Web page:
Egypt is a country of magic, mystery and allure. Full of wonders from the ancient world, the country inspires everyone who visits it and so it’s no wonder so many artists have used Egypt as a setting for their creative work.
One of the more famous examples is Agatha Christie’s Death on the Nile. Her diminutive detective, Hercule Poirot, solves a murder aboard the steam ship Karnak as he holidays on the river Nile. The story, thrilling as it is, has been adapted several times and one of its more famous iterations is that of the 1978 film, starring Peter Ustinov as the ingenious Poirot. But the story’s legacy doesn’t end there, as another cinematic version is set to be released in 2020.
Whichever Death on the Nile is your favourite, each version has something in common with its brethren: the stunning locations. So, if you want to trace the path of your favourite characters, or perhaps live out your own exotic mystery, then visiting the locations where the movies were filmed is a good start. Here, at Literary Tours Egypt, we provide an Agatha Christie Death on the Nile Egypt Tour which should take you to every gorgeous stop in the story. Here are some of the filming locations that were used!
Aswan, Luxor and Cairo
These three stunning cities are truly emblematic of Egypt so it makes sense that all three of them were used as locations in every adaptation of Death on the Nile. This is in part because each of these cities holds a valuable and beautiful piece of Ancient Egypt.
In Aswan there are the Abu Simbel temples; Luxor is the base for those wanting to explore the Karnak Temple Complex and the Valley of the Kings; and of course Cairo is the base for all those visiting the famous Pyramids of Giza. Aside from these famous landmarks, each of these cities holds the rhythm and beat of Egypt, so if you are trying to capture some of the atmosphere and essence of Death on the Nile then exploring these cities is a must.
Now, without further ado, let’s take a closer look at some of the gorgeous sites that have been captured on celluloid (or digital!).
Abu Simbel temples
The imposing, rock-cut temples at Abu Simbel are the work of Ramesses II, as part of his extensive constructions throughout his reign. The larger of the two temples was dedicated to Ramesses II himself, whilst the smaller one was built for his chief wife, Nefertari.
Built over the course of two decades, starting approximately in 1264 BC, the temples inevitably fell out of use and were eventually covered by sand and forgotten. That is until the top frieze of the larger temple was discovered in 1813 by a Swiss orientalist, who talked about his discovery with an Italian explorer – Givanni Belzoni. Belzoni immediately went to the site and tried to find a way in, but it was only in 1817 that he managed to excavate far enough in order to enter the temple complex.
After so much time, forgotten and exposed to the elements, the temples were in a state of extreme disrepair and in 1964 a project to salvage the Abu Simbel temples began. The temples were carefully cut into pieces, dismantled, and moved to a new, safer location.
Today, the Great Temple at Abu Simbel, with its majestic statues, pillared hallways and grand size, is considered one of the most beautiful temples in Egypt. It is no wonder filmmakers wanted to catch the magic of Abu Simbel in their movies!
The Karnak Temple Complex
Karnak is the name sake of the steamship in Agatha Christie’s book and the Karnak Temple Complex is unlike any other temple complex in Egypt. Developed and used over the greatest period of time, this is a place that has seen the rise and fall of different dynasties. It is a place that marks history.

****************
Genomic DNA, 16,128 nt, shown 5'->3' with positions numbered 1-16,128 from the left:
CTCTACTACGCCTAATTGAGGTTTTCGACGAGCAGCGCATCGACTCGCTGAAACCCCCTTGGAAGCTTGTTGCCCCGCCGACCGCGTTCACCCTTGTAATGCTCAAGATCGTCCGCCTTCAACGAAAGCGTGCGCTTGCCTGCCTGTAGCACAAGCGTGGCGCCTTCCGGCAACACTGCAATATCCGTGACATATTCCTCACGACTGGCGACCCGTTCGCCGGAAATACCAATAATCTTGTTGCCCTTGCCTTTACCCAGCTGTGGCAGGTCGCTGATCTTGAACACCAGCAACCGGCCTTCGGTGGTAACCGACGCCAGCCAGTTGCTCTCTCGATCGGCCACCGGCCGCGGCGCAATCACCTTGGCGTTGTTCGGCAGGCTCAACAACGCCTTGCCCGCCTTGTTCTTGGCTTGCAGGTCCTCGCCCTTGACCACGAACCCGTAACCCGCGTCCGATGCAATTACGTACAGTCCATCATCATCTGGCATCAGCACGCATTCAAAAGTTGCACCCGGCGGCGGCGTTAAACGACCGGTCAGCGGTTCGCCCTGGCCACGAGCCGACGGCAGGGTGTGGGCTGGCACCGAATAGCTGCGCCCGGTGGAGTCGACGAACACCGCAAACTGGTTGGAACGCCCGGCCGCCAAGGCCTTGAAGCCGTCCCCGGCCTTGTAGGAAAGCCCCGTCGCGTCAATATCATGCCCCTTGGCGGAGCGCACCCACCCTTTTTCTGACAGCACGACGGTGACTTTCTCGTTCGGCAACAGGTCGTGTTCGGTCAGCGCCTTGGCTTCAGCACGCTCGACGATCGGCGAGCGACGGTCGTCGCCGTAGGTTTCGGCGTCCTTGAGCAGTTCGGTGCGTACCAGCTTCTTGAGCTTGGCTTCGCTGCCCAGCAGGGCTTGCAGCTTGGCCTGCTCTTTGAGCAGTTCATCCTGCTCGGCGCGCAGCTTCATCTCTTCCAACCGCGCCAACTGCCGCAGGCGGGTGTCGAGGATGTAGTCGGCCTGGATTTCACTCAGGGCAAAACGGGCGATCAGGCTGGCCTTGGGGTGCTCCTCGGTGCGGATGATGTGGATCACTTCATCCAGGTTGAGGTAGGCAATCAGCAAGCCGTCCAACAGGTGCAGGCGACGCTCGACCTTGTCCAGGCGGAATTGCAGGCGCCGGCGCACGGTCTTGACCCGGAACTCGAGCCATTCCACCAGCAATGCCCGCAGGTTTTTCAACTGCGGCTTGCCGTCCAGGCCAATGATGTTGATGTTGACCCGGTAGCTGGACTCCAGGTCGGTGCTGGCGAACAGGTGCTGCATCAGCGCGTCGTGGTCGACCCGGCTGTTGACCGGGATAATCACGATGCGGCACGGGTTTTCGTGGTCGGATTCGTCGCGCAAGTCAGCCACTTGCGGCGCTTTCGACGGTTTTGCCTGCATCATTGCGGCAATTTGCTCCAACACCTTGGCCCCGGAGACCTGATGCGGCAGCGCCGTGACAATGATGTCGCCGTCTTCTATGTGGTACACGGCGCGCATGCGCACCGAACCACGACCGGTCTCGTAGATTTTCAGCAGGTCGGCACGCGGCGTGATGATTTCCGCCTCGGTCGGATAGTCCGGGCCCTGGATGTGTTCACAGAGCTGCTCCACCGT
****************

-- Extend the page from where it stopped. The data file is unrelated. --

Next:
The Temple of Amun is the largest temple within the complex, and it was used as a filming location in both the 1978 film and the 2004 television adaptation of Death on the Nile. When you see it, it is easy to understand why the site was chosen as a backdrop for part of the story. With its great hypostyle hall, bristling with towering pillars, it is a location in which you feel small; not just because of its sheer size but also because of its great age.
The complex has other temples besides that of Amun, but it is only the precinct of Amun-Re that can be fully explored by tourists. Despite much of the complex being out of bounds, you’ll find there is a staggering amount to explore in Karnak, and even more to learn.
The Valley of the Kings
A part of Ancient Egypt that has truly captured imaginations is the Valley of the Kings — a stretch of land beneath which lie a maze of discovered (and perhaps some undiscovered) tombs, belonging to the kings of old. There are plenty of stories of mummies, curses, and untold treasures, and many of these have been fuelled by the valley’s most famous tomb – that of Tutankhamen.
There are 63 known tombs in the Valley of the Kings and of those tombs, only 18 are open to the public (though all 18 are rarely open at the same time). Each tomb is a unique experience and the entire valley provides insight into one of the most complex and long-lasting civilizations in Earth’s history.
The Pyramids of Giza
The quintessential symbols of Egypt are the Pyramids at Giza – ancient structures that housed the remains of several pharaohs of the Old Kingdom of Egypt. The three main pyramids in the complex are the Great Pyramid, the Pyramid of Khafre and the Pyramid of Menakaure. Within Khafre’s complex there also lies the famous Great Sphinx, which was captured in the 1978 film.
A trip to Egypt, and a tour of filming locations, would not be complete without seeing the Pyramids at Giza.
So there you have it! A little bit of information on some of the places that provided the stunning backdrops for the film versions of Death on the Nile. As well as exploring Agatha Christie’s world we offer other Literary Tours in Egypt and if any of those catch your eye then please don’t hesitate to get in touch! The storied world of Egypt is waiting for you…